Dry Eye Syndrome
If your eyes are constantly itchy, dry, gritty, sandy, or even constantly running water, you may have dry eye syndrome, which affects many millions of Americans. Dry eye syndrome is caused by a lack of, or poor quality of, tears. Tears lubricate the outer layer of the eye called the cornea. If the tears are not adequate or are not composed of a proper balance of mucous, water, and oil, the eye becomes irritated and vision suffers.
Dry eye syndrome leads to a number of symptoms, including itchiness, irritation, burning, excessive tearing, redness, blurred vision that improves with blinking, and discomfort after long periods of watching television, using a computer, or reading.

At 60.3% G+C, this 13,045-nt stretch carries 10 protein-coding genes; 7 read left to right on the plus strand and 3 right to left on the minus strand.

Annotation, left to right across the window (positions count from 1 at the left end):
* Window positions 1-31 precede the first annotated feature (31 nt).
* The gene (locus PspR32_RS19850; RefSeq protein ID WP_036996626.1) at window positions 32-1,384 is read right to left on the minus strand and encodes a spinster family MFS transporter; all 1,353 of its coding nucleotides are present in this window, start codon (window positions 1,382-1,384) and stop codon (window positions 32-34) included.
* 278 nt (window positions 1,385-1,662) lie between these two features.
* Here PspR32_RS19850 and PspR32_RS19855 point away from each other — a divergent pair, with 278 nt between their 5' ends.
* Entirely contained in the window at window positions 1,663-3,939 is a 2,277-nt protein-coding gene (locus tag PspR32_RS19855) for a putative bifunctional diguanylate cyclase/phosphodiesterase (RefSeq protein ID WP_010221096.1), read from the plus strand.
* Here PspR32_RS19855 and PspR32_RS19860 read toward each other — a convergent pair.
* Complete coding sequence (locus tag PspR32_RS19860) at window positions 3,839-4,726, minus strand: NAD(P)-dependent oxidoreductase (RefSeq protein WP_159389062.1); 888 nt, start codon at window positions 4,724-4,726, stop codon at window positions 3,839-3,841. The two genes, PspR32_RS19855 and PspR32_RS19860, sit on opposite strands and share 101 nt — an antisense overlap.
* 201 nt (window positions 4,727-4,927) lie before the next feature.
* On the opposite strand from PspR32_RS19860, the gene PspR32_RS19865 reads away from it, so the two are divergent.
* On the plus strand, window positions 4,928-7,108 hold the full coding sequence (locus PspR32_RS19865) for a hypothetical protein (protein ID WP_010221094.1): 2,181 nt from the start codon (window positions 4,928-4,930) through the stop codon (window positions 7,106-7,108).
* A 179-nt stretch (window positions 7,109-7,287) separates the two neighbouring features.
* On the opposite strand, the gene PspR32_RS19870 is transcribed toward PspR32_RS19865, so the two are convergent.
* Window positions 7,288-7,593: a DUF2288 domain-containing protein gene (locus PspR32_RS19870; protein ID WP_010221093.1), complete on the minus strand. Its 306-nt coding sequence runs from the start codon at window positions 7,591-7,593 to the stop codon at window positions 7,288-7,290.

There are many factors that can contribute to dry eye syndrome. These include dry, hot, or windy climates; high altitudes; air-conditioned rooms; and cigarette smoke. Contact lens wearers, people with abnormally dry skin, and the elderly are more likely to develop dry eye syndrome. You may also be more at risk if you take certain medications, have a thyroid condition, a vitamin-A deficiency, Parkinson’s or Sjogren’s disease, or if you are a woman going through menopause.
supplemental artificial tears
occlusion of the tear drainage canals
prescription eye medications
amniotic membrane therapy, in very severe cases